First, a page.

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John G. Wright

Stalin Forbids Soviet Masses
to Discuss War Developments

Measure Is Intended to Silence Those
Who Are Critical of Kremlin’s Ruinous Policies

(11 October 1941)

From The Militant, Vol. V No. 41, 11 October 1941, pp. 1 & 3.
Transcribed & marked up by Einde O’Callaghan for the Encyclopaedia of Trotskyism On-Line (ETOL).

(This is the second of a series of articles on conditions in the Soviet Union today, based on the first number of consecutive issues of Moscow newspapers available in this country in almost a year.)

* * *

The Soviet Union was placed under martial law on June 22, the day Hitler started his invasion. Military authorities now rule supreme. No one is permitted to enter or leave Moscow. Workers who live in the suburbs of Moscow must obtain special permits to go to their jobs in the city. (Pravda, June 26).

But even martial law is not rigorous enough for Stalin’s requirements. After two weeks of war, on July 5, he issued a special ukase virtually forbidding people to talk! The text of this ukase, issued in the name of the Presidium of the Supreme Council of the USSR, follows:

“It is hereby decreed that whoever is guilty of spreading in wartime false rumors arousing alarm among the populace shall be sentenced by verdict of the courts martial to a term of 2 to 5 years in prison, unless the nature of the crime is such as carries with it a severer penalty by law.” (Pravda, July 6)

With this ukase Stalin has, in effect, scrapped the Stalinist “Constitution” with all its “guarantees”. The military tribunals – the courts martial – are the sole judges of the distinction, If any, between “free speech” and “false rumor.”

Even the judges are instructed in advance. The Secretary of Propaganda of the Moscow District Committee of the Communist Party elucidated the ukase as follows:

“Especially intolerable today ... are general discussions, empty and abstract babble ... In accordance with the new ukase of the Presidium of the Supreme Council of the USSR it is necessary to conduct the most ruthless struggle against the disseminators of false rumors arousing alarm among the populace. Our work must be directed toward the extirpation of spies and diversionists, the exposure of panicky people, provocateurs, etc.”

It will be observed that the Secretary of Propaganda makes no distinction whatever between a “babbler” and a “spy”; between “panicky people” and “diversionists.” They are lumped together along with “disseminators of false rumors,” “provocateurs”, etc. Perhaps this is merely an excess of zeal? Pravda itself hastens to dispel any illusions on this score in a leading editorial.

“Fascist plunderers,” thunders Pravda, “are trying to employ the methods of diversionism and espionage on the broadest scale imaginable. The fascist cutthroats are outfitting their spies and diversionists with uniforms of militia-men and Red soldiers. They try to invest them with the appearance of Soviet citizens.”

Trying to Separate Worker and Soldier

Anyone wearing the uniform of the Red Army is thus a potential suspect.

“It would be a mistake,” continues Pravda, “to think that the enemy is sending his diversionists and spies only behind the lines close to the front The fascist barbarians are trying to penetrate deep into the interior in order to perpetrate their black deeds here.”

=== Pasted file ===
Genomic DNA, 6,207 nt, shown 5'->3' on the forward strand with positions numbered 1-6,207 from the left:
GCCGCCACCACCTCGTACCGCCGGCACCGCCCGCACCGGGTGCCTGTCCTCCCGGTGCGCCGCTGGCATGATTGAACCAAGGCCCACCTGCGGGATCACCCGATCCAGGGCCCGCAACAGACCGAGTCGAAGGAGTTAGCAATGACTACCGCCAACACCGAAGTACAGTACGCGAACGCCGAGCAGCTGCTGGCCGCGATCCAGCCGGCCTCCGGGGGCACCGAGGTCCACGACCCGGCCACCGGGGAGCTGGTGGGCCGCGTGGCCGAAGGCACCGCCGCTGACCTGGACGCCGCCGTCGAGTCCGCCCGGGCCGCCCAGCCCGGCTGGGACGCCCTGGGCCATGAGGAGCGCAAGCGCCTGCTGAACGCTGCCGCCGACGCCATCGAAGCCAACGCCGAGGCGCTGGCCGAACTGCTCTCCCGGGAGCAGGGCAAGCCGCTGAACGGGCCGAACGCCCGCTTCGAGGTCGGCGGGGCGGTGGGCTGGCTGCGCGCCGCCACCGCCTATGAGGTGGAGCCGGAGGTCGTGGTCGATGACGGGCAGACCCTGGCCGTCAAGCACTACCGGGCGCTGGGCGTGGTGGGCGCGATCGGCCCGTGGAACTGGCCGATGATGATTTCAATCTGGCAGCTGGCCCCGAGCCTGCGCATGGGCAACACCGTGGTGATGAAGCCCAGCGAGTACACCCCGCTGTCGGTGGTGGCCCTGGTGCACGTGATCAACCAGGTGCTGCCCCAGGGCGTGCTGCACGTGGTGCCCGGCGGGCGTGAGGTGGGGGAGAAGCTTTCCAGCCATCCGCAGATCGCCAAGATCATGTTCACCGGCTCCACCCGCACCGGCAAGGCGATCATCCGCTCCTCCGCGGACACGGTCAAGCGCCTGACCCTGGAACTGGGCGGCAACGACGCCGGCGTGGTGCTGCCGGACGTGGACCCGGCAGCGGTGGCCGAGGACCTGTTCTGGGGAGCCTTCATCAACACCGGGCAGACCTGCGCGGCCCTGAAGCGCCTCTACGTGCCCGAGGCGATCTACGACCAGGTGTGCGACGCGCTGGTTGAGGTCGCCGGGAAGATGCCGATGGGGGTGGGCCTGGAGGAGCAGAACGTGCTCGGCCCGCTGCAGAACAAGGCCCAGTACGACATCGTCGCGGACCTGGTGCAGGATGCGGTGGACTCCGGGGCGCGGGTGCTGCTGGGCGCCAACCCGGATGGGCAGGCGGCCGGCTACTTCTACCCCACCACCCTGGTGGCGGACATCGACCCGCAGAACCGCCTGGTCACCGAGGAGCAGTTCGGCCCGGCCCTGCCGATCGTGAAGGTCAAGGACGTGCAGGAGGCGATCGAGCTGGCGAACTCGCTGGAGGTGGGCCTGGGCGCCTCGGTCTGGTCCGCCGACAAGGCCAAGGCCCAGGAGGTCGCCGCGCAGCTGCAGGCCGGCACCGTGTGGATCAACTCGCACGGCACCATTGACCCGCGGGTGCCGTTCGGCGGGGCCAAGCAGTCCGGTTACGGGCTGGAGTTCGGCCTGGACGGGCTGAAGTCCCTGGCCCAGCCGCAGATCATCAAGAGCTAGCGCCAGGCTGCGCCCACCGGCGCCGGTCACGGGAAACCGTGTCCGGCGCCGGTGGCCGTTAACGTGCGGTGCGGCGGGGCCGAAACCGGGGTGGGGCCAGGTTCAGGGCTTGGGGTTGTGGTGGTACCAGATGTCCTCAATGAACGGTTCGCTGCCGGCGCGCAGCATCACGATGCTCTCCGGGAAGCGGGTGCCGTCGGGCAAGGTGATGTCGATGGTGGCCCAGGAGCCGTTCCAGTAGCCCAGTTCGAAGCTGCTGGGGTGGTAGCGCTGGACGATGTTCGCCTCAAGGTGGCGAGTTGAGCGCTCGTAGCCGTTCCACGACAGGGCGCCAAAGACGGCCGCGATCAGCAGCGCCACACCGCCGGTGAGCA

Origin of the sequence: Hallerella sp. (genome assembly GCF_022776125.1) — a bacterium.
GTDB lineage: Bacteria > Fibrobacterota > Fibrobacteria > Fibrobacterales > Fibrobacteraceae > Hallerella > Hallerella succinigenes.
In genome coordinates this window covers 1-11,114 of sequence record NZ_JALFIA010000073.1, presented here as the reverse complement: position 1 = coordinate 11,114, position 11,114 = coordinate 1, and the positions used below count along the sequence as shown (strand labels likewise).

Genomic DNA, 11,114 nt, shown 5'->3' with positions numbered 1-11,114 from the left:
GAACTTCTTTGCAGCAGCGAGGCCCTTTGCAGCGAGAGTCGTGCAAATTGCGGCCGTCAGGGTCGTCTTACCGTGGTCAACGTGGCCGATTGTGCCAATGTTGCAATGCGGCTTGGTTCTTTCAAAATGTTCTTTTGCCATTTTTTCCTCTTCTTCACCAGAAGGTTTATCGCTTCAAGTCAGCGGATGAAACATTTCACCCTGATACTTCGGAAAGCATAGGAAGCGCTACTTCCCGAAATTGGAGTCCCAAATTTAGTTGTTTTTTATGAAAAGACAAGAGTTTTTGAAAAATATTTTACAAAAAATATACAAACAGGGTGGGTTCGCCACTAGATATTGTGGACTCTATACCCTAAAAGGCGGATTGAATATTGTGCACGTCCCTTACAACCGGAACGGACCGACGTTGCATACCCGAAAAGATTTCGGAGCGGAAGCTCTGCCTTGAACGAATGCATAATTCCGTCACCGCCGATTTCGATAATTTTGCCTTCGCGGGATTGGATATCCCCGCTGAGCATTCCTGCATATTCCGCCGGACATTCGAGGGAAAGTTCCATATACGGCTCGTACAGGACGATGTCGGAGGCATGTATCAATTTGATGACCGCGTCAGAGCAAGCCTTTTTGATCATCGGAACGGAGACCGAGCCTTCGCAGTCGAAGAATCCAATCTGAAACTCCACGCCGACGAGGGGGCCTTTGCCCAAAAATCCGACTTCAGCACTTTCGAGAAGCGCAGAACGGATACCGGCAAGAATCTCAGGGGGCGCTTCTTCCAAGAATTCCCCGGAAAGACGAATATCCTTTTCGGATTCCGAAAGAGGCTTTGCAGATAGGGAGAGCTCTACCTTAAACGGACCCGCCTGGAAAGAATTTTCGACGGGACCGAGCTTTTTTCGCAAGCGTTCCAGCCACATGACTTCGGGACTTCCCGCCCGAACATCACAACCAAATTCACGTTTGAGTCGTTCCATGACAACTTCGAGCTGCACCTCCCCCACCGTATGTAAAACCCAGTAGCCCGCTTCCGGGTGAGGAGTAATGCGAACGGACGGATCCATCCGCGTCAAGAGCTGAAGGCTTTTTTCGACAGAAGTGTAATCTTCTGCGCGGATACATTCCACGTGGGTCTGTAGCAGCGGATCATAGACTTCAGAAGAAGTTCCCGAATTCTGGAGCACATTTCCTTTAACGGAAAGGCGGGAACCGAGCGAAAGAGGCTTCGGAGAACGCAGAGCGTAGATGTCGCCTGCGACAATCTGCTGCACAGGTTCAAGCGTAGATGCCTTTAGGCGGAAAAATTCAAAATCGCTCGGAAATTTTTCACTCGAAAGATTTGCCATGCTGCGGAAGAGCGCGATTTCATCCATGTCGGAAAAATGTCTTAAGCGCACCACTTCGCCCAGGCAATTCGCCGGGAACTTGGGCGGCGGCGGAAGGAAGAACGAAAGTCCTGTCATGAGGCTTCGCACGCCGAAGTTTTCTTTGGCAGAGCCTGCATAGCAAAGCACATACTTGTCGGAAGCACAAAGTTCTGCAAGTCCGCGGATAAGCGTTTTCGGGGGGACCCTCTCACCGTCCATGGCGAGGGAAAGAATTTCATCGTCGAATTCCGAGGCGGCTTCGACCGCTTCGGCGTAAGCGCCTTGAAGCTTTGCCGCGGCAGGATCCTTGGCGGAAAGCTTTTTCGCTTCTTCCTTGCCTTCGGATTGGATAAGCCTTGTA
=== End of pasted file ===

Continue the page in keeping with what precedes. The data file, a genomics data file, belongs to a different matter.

Obviously, the Kremlin wants to erect an impenetrable barrier of suspicion between soldiers and civilians. To engage a soldier in conversation is to run the risk of being charged with contacting an agent of the enemy. But that is not all. The Kremlin wants no discussions of spy kind, neither among soldiers nor among civilians. Pravda makes no bones about it:


In order to illustrate that the GPU alone is equipped to pass judgment on the character of conversations, Pravda featured the case of a Soviet worker.

“On June 25,” says Pravda, “one Ts. was doing some repair work in a house on one of the central streets of Moscow ... Ts. deported himself very freely, and wishing to show off that he was a ‘well-informed person’ told the housewife all sorts of fantastic nonsense.”

We interrupt at this point to explain that Pravda is not at all enraged by the fact a Soviet worker was kept busy repairing an apartment instead of being engaged in defense work. Workers do not live in houses in the center of Moscow. The house in question was not at all an ordinary house, but that of a bureaucrat. And the “housewife”, obviously, was the wife of an important person. Could anything be more suspicious than a worker feeling at ease in such circumstances? The “housewife” immediately reported this most suspicious behavior to the police.

“The investigation proved,” emphasizes Pravda, “that Ts. was systematically engaged in counterrevolutionary agitation among the workers in the building trades, and was trying to sow panic.”

What greater criminal could there be than a worker who thinks he can deport himself “freely” or “show off” how much he knows in public? To jail with the counter-revolutionist! The bureaucratic mind remains the same in war as in peace. Today these contemptible parasites feel themselves besieged on all sides. As always, their only answer is – more repressions.

GPU Wants Help

Pravda concludes its revealing story with this warning: